AMSTERDAM: Chemical weapons inspectors who came under attack while investigating claims of chlorine gas attacks in Syria last month found information suggesting that similar chemicals had indeed been used, the global chemical weapons watchdog said yesterday.
The Organisation for the Prohibition of Chemical Weapons, which is overseeing the destruction of Syria’s chemical stockpile, said inspectors had information pointing to chlorine gas-like chemicals having been used despite having been forced to cut short their mission after the attack.
“Despite the grave incident which prevented the fact-finding mission from conducting an important field visit, the team was able to prepare a preliminary report,” the organisation said in a statement.
“The information that was available to the fact-finding mission lends credence to the view that toxic chemicals — most likely pulmonary irritating agents, such as chlorine — have been used in Syria,” the body said.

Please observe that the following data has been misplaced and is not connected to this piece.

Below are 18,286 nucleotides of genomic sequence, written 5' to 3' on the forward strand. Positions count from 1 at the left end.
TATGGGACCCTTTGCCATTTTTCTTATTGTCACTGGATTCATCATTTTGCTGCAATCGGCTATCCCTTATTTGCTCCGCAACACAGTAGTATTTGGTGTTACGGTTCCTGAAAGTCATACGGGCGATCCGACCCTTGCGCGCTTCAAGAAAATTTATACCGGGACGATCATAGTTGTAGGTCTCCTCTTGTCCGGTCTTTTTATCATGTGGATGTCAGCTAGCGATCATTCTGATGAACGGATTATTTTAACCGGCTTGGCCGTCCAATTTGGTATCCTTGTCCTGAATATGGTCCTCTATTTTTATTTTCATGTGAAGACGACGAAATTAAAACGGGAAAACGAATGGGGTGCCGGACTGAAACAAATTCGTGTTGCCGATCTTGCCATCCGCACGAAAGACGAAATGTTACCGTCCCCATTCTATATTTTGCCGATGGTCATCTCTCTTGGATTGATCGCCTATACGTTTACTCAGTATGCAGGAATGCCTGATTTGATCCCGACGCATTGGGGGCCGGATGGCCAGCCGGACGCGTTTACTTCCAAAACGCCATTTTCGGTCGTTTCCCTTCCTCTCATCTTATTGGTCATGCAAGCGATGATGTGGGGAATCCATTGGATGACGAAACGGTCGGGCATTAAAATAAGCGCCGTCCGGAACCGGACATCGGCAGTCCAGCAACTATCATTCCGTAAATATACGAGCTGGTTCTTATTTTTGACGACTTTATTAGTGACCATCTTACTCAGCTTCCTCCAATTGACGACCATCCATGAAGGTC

The inspectors, from a joint OPCW/United Nations fact-finding team, were travelling to the central province of Hama to investigate allegations of illegal chlorine attacks by government forces when their convoy came under attack.
No team members were injured in the attack.
In eastern Syria, new clashes have erupted between rebels seeking President Bashar Al Assad’s ouster and jihadists that have captured swathes of territory in neighbouring Iraq, a monitor said yesterday.
The Syrian Observatory for Human Rights said Monday night’s fighting broke out when the Islamic State of Iraq and the Levant “tried to push an advance” in the village of Basira, in eastern Deir Ezzor province close to Iraq.
Blasts went off as ISIL militants targeted the rebel brigades and their Al Qaeda-affiliated Al Nusra Front allies in the oil-rich province, said the Observatory.
As well as the fighting, Deir Ezzor’s Shmeytiyeh village also saw a car bomb attack targeting a base belonging to Al Nusra and Islamist rebel brigades fighting ISIL, killing seven of their fighters.